Westport originates and gets its name, in Irish, from a 16th-century castle – Cathair na Mart (meaning “the stone fort of the beeves” or “the city of the fairs”) – and surrounding settlement, belonging to the powerful local seafaring Ó Máille clan, who controlled the Clew Bay area, then known as Umaill.
The original village of Cathair na Mart existed somewhere around what is now the front (east) lawn of Westport House. It had a high street, alleys down to the river and a population of around 700. A small port also existed at the mouth of the Carrowbeg river. Roads lead from the village to the west (West Road), the south (Sandy Hill Road) and the east (Old Paddock Road). The town was moved to its present site in the 1780s by the Browne family of Westport House to make way for their gardens and was renamed Westport.
Westport is designated as a heritage town and is unusual in Ireland in that it is one of only a few planned towns in the country.The most notable feature of his town plan is the tree-lined boulevard, the Mall, built on the Carrowbeg River.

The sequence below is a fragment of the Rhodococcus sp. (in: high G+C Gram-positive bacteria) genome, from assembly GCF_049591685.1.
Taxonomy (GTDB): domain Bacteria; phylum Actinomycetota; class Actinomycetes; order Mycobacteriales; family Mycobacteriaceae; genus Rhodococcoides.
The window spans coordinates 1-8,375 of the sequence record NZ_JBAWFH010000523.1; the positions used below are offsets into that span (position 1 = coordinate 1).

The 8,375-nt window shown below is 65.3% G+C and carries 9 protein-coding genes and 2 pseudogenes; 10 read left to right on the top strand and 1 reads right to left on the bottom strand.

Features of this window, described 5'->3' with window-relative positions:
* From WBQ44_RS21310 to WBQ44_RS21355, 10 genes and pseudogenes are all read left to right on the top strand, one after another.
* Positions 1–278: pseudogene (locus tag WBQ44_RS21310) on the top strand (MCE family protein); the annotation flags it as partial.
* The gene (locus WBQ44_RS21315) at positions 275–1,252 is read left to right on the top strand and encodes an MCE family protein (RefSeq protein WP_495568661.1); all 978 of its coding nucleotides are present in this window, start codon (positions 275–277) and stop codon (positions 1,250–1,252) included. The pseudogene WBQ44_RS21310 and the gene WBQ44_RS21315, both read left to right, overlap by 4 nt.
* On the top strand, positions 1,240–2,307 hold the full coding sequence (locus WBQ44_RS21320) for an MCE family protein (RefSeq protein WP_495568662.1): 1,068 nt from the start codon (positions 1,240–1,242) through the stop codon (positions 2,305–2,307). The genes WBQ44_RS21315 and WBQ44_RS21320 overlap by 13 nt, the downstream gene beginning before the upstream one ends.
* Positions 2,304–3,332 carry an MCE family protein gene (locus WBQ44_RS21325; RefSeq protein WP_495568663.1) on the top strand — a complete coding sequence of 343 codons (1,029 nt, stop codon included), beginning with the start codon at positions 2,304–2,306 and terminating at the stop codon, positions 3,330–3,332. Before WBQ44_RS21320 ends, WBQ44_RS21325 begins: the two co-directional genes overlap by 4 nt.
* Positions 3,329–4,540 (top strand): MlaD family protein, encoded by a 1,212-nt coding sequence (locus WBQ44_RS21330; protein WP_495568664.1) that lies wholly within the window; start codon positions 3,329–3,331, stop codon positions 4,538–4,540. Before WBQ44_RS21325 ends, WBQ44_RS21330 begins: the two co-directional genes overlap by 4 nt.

James Wyatt finished Westport House, the stately home of the Marquess of Sligo and designed its dining room. Westport House was originally built by Richard Cassels (also known as Richard Castle), the German architect, in the 1730s, near the site of the original Ó Máille Castle.
Since the late 20th century, Westport has greatly expanded with several new estates. Some of the most populous estates are Springfield, the Carrowbeg Estate, Horkans Hill, Cedar Park, Fairways, Knockranny Village and Sharkey Hill.